I’ve noticed a change in the way people are talking about me at work. At least I think so—it could just be that I’ve started to see myself differently. It seems that I’m no longer one of the new PhD candidates in my department.

A couple weeks ago, I was asked whether I would speak at a seminar for new PhD candidates. Normally I attend those seminars to listen. Then, after a colleague’s 60% progress seminar, I asked whose 60% seminar was next…and it turned out to be me! (Though to put it in perspective, I have only used about 30% of my four years of funding.) Finally, another colleague asked me about experience in publishing a journal article. I haven’t even considered writing something yet, but he figured that I have been around long enough to have something published!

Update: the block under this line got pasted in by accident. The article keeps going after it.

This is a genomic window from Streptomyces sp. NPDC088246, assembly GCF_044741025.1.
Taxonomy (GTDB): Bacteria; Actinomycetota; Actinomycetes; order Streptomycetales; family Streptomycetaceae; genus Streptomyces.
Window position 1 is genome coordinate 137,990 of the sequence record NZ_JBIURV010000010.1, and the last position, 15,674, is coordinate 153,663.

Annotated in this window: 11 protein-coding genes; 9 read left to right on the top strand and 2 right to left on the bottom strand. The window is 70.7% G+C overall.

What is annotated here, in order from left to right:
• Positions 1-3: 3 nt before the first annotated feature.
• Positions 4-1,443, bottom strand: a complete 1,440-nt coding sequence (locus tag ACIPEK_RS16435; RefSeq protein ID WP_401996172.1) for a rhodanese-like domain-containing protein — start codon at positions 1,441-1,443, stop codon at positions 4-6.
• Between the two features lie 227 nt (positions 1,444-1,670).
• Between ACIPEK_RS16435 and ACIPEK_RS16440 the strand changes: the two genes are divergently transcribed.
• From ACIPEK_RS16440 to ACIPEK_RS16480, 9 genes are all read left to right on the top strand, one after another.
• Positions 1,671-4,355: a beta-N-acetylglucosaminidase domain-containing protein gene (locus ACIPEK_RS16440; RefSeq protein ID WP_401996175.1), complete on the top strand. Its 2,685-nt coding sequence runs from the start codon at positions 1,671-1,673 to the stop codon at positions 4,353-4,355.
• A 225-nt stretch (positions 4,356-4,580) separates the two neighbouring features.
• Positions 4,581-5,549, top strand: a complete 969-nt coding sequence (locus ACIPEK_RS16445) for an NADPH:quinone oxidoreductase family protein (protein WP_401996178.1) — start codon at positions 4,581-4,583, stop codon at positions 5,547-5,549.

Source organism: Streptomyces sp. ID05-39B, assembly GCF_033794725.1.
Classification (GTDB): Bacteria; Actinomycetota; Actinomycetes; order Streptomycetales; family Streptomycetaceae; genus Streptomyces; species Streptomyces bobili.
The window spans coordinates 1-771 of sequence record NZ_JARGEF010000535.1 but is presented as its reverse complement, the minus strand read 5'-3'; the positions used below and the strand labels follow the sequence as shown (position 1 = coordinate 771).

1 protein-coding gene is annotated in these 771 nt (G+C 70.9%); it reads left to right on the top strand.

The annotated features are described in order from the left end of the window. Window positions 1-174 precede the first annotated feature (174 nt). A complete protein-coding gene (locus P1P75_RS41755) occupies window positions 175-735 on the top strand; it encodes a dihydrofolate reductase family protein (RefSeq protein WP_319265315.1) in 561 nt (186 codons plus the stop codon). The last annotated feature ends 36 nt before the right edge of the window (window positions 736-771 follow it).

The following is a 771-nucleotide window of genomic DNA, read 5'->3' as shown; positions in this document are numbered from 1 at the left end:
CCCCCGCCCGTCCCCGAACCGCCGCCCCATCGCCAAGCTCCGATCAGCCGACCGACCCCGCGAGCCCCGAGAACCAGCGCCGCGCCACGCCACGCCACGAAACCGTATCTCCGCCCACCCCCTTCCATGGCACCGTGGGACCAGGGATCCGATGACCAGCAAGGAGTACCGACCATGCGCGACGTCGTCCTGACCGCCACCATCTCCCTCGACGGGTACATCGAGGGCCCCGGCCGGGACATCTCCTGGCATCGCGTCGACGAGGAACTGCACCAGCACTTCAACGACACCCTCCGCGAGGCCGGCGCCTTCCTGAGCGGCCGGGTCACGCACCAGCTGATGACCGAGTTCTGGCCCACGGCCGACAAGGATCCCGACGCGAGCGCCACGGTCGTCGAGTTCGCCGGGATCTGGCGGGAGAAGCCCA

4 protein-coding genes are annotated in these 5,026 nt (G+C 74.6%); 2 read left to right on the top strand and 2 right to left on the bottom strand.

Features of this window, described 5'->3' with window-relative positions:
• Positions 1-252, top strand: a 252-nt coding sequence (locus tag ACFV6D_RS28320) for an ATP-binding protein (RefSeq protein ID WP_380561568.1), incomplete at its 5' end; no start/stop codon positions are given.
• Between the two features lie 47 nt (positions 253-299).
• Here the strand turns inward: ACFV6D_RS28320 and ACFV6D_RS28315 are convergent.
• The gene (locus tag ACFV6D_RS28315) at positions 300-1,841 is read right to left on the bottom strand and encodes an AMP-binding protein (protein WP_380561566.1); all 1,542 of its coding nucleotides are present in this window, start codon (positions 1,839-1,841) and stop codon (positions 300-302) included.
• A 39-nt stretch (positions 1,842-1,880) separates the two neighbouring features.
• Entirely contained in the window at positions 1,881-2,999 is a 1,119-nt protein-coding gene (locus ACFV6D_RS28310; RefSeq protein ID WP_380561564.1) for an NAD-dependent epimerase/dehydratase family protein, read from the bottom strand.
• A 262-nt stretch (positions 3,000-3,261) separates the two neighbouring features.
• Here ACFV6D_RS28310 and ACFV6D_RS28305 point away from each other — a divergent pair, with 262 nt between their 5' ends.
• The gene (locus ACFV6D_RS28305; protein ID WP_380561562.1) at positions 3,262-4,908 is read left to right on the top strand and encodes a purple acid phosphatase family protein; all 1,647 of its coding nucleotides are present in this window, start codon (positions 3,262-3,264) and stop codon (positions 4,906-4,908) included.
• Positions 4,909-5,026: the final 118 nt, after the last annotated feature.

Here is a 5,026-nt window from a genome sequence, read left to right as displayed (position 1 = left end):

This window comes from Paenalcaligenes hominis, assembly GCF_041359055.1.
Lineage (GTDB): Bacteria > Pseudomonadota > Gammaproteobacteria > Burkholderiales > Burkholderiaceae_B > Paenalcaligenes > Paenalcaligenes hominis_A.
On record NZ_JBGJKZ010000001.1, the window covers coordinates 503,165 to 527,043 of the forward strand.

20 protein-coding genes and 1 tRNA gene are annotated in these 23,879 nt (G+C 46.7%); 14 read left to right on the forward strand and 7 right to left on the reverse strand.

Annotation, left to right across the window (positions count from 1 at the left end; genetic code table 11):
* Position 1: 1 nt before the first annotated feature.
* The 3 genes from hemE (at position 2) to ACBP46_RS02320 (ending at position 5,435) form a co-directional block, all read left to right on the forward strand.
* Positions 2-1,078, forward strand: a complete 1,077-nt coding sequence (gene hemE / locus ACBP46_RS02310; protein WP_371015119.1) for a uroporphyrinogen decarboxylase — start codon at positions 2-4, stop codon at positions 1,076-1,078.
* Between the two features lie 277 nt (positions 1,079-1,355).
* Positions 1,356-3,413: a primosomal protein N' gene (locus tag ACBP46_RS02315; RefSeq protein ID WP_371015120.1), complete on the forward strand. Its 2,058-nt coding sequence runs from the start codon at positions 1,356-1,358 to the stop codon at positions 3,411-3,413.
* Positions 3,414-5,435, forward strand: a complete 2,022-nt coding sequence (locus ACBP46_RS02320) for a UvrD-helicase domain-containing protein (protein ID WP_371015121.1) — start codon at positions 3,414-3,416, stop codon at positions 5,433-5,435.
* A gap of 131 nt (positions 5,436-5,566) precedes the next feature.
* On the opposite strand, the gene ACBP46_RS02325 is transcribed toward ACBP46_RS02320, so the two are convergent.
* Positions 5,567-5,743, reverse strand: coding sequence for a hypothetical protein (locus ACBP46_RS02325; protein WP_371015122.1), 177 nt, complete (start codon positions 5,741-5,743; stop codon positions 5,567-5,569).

Have I done anything at all?

Yes, I have. It is starting to feel like I am getting somewhere. Not so much in the grand scheme of things; I would say that I have made a transition from being thoroughly confused to having an idea of what I will study. During the past two weeks, I presented a research plan at two different seminars. My research plan has been under construction for a few months and it’s my first attempt to write something cohesive about my project: stitching together a literature review, background, aim and research questions, theory, and how I will “go out into the field,” as we say.  (Note to engineers and natural scientists: no safety gear or rain clothes required. )